TV actress Lori Loughlin and her fashion designer husband, Mossimo Giannulli, will go on trial in October on charges that they bribed their daughters’ way into the University of Southern California, a federal judge said Thursday.
The judge set the trial date a day after defense attorneys claimed that new evidence would exonerate the couple of charges in the college admissions bribery scheme that has embroiled prestigious universities across the country.
The famous couple will be tried starting Oct. 5 in Boston federal court alongside six other prominent parents accused of rigging the college admissions process. Seven others still fighting the charges will go to trial in January 2021, U.S. District Judge Nathaniel Gorton said.
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Loughlin, who played Aunt Becky on the sitcom “Full House”, and Giannulli are accused of paying $500,000 to get their daughters into USC as recruits to the rowing team, though neither of them was a rower. Authorities say Loughlin and Giannulli helped create fake athletic profiles for the teens by sending the consultant at the centre of the scheme, Rick Singer, photos of their teens posing on rowing machines.
The money was funneled through a sham charity operated by Singer, who has pleaded guilty to orchestrating the scheme, authorities say.
Loughlin and Giannulli’s lawyers had urged the judge to delay the setting of the trial dates in light of new evidence they received from prosecutors this week. They say this evidence bolsters the couple’s claim that they believed their payments were legitimate donations, not bribes.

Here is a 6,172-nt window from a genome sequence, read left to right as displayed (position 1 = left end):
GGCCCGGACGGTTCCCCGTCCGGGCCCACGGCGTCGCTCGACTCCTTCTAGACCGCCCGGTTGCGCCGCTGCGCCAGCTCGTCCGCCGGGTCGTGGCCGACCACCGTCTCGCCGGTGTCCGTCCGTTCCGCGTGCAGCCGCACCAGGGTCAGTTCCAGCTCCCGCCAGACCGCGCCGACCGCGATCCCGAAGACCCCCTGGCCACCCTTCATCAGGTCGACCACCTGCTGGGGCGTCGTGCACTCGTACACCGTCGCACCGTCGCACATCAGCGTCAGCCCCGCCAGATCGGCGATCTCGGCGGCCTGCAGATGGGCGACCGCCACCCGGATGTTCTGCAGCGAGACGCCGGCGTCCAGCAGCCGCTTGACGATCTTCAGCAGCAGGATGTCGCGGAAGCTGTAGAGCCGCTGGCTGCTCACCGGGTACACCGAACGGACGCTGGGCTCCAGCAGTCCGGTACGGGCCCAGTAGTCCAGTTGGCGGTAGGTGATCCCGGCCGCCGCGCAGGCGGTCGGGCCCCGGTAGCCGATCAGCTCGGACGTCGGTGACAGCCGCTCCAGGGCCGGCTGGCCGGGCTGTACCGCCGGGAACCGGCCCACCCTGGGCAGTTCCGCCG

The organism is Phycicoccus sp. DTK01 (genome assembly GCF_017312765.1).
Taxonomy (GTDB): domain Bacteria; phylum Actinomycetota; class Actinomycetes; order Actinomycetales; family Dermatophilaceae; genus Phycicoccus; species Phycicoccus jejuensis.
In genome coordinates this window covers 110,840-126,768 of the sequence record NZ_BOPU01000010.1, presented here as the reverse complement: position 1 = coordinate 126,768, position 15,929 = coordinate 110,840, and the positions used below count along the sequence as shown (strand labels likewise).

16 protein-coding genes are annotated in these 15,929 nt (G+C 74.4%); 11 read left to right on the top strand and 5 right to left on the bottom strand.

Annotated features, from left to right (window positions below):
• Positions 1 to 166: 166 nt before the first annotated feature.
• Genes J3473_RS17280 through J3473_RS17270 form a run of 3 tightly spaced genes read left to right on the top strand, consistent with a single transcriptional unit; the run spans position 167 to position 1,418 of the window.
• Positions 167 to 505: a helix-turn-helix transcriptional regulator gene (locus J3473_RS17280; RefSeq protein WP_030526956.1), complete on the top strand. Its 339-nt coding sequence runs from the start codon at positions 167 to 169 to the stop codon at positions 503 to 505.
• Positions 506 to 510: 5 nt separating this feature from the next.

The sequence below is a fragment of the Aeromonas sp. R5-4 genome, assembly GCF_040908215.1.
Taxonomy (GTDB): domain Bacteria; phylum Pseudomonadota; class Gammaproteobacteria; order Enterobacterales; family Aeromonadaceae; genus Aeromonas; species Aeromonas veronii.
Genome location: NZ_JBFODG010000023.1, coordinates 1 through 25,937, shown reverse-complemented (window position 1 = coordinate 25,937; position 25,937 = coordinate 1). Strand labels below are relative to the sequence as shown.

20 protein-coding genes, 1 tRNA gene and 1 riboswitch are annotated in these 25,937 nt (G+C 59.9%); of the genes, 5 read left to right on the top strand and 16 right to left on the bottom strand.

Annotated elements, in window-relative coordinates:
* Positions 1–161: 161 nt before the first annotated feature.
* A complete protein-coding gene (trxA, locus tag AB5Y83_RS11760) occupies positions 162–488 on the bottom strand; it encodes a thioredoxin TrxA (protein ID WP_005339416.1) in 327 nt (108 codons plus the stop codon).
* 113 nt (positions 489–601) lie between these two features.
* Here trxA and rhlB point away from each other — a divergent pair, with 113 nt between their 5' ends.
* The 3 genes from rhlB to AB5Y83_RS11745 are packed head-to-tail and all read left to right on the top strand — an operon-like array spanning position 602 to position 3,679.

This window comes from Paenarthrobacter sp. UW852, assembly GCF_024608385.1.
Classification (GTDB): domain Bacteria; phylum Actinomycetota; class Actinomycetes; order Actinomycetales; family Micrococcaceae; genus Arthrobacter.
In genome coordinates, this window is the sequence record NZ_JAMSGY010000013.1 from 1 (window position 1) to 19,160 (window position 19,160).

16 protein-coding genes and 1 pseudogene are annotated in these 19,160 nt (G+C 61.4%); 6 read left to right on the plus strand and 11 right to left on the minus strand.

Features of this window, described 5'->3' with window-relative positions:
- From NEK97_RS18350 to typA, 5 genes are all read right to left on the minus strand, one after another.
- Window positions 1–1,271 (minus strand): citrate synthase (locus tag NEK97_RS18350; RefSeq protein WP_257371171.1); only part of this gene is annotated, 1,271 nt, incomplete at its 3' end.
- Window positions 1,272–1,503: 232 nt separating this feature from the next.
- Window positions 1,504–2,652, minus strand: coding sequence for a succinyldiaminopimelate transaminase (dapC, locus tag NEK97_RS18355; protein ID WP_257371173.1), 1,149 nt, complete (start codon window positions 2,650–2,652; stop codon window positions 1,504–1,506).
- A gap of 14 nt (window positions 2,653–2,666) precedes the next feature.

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But the judge said the cases need to be resolved expeditiously and instructed defense attorneys to file any motions to dismiss the case by March 13.
Loughlin and Giannulli’s attorneys said in a filing late Wednesday that prosecutors provided them with notes from Singer’s iPhone. Singer says in the notes that FBI agents yelled at him and told him to lie to get parents to say things in recorded phone calls that could be used against them.
The lawyers also say Singer’s notes indicate that FBI agents told him to lie by saying he told parents who participated in the so-called “side door” scheme that the payments were bribes, not legitimate donations.
“Loud and abrasive call with agents. They continue to ask me to tell a fib and not restate what I told my clients as to where the money was going — to the program and not the coach and that it was a donation and they want it to be a payment,” Singer wrote, according to the filing.
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Singer’s notes weren’t given to the defense until this week because the government believed they were privileged and didn’t review them further after discovering them in October 2018, prosecutors say.
Sean Berkowtiz, a lawyer for the couple, said in a court filing on Thursday that prosecutors’ explanation for not handing over the evidence sooner is “bogus.” He accused the government of “egregious prosecutorial misconduct.”
“The fact that someone made a donation to USC with the goal of getting their children into USC is not a crime,” BJ Trach, another attorney for Loughlin, told the judge.
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Assistant U.S. Attorney Eric Rosen told the judge that it doesn’t matter whether Singer called the payments bribes or donations, because it was still an illegal quid pro quo.
“Just because it was called a donation doesn’t make it legitimate,” Rosen said.